Forest's in this region are just spectacular and more so when we cross the bridge into the forest. Following a well worn path, we climb further into the forest where we finally reach the remains of a small part of the wall. After enjoying the silence which the forest provides, we once again retrace our steps to resume our trek along the Roman road. Finally, we reach our destination and it is realised that there is nothing left of the fort - only a green pasture. The walk is not a disappointment as many interesting sights have been experienced, and nothing less than the forest itself.
From here we drive up into Schwäbian Alb so that we can look back over the valleys of the Rems River and indeed over Schwäbisch Gmünd itself. The light is magical, casting a warm glow over the landscapes below and it makes me want to find a piece of paper and some watercolours. From above, Schwäbisch Gmünd look a real picture with its mix of red terracotta roofs, statuesque civic buildings and churches and wooded hills.
Up into the lowest slopes of the Alb we find small towns and smaller villages in a rural setting. That 'alpy' smell of freshly fertilised land is back and you know even after travelling in and out of the Alps for the last months, we still crinkle our noses when we smell it. I'll never forget it, and I'm sure I never want to get used to it!
Passing through towns with evocative names like Straßorf, Lauchof and Lenglingen with its equine industry, through to Hohenstaufen with its castle sitting high on the hill in the forest over the town (we haven't got time to walk up), we continue on our way and cross the Neckar River to go to Plochingen - home to the Hundertwasser-Haus (reminiscent of Antonio Gaudi's architecture that we saw in Barcelona) named for the local architect who designed it. This ultra modern flowing masterpiece is home to commercial spaces as well as apartments. But Hohenstaufen is more than just one building and they have retained their old market square with some great examples of timber trussed houses. The old market house has been adapted to modern uses - something that is always nice to see. Modern art sits alongisde more traditional items like the 13 bell Glockenspiel that chimes its tunes at 11 am, 3pm and 5 pm daily. We are standing looking at thise small history column when the bells start at 3 o'clock.
All the time, we are en-route to visit Katie and Josef (friends of Steph we met when we were through here in July) at their home in Stetten - a small town set amidst the vineyards. Katie has been baking up a storm and we enjoy slices of Zwetschgedatsche (plum cake) and a Kugelhopf as we played with Joesphine their gorgeous little daughter (and missed our own little precious one Izabella). It was remarkable to see not only how much she had grown in the last few months, but also how much she has developed as a little individual!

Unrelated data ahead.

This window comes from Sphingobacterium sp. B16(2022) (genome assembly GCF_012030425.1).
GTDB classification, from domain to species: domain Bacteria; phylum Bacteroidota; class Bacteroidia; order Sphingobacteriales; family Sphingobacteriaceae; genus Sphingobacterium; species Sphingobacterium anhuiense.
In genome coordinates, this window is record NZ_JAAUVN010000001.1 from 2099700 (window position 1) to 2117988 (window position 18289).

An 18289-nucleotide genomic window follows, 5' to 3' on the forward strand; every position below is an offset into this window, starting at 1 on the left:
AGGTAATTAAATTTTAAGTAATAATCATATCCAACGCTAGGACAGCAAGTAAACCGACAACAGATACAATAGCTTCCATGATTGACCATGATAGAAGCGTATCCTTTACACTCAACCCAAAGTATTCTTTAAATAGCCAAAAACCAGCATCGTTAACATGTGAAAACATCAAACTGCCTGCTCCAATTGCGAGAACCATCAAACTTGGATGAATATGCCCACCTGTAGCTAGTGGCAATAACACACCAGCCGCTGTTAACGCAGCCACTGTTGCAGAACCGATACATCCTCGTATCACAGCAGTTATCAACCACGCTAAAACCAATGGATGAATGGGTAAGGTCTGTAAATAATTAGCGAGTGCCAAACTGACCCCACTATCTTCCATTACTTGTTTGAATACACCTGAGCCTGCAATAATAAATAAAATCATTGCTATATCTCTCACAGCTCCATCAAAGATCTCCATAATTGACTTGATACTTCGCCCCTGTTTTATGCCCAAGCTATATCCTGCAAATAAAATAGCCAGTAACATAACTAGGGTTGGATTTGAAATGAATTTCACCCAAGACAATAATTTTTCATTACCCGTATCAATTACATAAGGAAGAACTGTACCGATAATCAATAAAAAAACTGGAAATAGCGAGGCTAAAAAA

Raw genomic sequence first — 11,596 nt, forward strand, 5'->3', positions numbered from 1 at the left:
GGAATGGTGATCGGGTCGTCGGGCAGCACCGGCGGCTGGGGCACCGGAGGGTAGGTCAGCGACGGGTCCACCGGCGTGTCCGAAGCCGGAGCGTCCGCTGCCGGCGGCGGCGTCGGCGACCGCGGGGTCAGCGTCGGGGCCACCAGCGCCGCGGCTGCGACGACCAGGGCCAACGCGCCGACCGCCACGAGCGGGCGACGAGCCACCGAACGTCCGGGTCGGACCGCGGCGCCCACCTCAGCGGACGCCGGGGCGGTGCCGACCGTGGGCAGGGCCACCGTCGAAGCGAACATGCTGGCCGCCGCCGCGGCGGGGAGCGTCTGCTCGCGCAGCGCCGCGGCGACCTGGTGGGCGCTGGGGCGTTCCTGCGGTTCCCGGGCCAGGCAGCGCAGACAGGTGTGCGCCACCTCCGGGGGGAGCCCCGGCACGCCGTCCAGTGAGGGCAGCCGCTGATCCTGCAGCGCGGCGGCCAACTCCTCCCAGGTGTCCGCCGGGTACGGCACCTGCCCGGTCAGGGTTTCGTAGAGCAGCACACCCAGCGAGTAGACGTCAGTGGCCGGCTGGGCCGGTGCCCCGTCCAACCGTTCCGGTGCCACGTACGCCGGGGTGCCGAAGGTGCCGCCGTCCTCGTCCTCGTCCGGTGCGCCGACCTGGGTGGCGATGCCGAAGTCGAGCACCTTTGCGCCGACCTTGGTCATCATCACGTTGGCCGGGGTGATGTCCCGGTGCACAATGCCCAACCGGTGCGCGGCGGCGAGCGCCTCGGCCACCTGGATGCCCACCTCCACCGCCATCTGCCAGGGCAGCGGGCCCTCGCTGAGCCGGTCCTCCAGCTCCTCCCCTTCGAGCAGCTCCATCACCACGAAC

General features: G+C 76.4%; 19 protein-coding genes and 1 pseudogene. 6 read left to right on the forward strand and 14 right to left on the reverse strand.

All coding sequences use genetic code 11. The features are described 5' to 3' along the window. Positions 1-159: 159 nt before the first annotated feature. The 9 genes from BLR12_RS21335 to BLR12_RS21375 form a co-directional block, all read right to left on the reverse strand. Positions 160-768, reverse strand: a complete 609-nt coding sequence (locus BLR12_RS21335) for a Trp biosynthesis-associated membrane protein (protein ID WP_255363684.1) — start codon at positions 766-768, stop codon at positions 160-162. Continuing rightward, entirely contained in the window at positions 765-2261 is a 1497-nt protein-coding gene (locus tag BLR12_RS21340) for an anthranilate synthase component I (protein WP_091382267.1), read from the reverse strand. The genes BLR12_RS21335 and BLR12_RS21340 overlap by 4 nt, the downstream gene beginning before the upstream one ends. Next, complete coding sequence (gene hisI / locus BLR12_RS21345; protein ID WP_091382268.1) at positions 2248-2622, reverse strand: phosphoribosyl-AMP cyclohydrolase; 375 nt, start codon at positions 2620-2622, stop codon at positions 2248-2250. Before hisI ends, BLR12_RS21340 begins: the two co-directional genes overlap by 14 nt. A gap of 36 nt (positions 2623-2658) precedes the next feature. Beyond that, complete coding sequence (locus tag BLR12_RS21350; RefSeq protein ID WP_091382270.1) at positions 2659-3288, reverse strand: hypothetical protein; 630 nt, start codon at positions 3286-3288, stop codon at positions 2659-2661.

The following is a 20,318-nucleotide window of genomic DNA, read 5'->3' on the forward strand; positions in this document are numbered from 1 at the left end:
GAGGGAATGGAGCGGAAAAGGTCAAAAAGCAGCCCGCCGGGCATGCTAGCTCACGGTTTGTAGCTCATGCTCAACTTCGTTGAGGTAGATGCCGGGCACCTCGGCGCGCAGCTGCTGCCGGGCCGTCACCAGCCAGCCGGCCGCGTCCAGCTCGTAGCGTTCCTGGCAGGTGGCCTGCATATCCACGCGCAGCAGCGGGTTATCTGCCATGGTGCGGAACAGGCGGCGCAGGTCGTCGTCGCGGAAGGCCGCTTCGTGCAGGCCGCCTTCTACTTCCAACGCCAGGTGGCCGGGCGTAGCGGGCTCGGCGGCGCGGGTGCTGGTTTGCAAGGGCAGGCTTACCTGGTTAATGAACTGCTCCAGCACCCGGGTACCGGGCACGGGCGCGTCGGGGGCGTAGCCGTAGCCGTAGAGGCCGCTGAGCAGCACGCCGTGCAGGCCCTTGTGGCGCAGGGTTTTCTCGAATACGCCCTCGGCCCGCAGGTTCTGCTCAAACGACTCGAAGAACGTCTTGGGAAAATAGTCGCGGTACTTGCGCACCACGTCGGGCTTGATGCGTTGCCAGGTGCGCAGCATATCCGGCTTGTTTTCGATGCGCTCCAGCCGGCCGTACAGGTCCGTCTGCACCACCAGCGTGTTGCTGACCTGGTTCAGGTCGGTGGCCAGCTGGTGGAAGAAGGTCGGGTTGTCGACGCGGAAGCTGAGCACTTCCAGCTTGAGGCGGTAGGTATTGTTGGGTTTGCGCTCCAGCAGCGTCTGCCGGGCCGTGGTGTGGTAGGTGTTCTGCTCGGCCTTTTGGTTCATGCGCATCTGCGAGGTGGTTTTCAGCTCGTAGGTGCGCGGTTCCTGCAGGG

And finally we met Olga and Rudi Mucz (Steph's aunt and uncle) for a final dinner with them at the local s’Būrger Stüble Restaurant just next door to their house. The food here is typically Swäbian and always delicious. And I have forgotten to write down the menu, so you will have to make do with a translation of what I remember!
Olga, Rudi, Felix and Michael began with Kürbis-Creme-Suppe mit saurer Sahne(Creme Pumpkin Soup with sour cream)
Gänsekeule mit mit blauen saukraut und Kartoffelknödel (Goose leg with with blue saukraut and potato dumplings) Rudi, Olga and Michael
Casserole der Rehe und Wildschweine und Pilze mit Spätzle (Casserole of Deer and Boar and Mushrooms with Swäbian noodles) Felix
Schweinefilet in Cognac-Sahne-Sauce mit Spätzle, Kartoffelsalat und grünem Salat (Pork in Cognac cream sauce with Swäbian noodles, potato salad and green salad) Steph
Maultasche mit Ei mit Kartoffelsalat und grünem Salat (Swäbian ravioli with egg with potato salad and green salad) Maria
Steph and Felix and Michael and I shared two desserts that are the speciality of the chef - a trio of tastes - Mousse au Chocolat, Panna cotta und Nuss-Eis (Chocolate mousse, Panna cotta and nut ice cream). Mm, mmmm!
Of course there was champgane and red wine and liquers consumed in sufficient quantities to ensure that the conversation was lively and varied. At times like these, the rest of us are thankful that Michael is able to be our designated driver!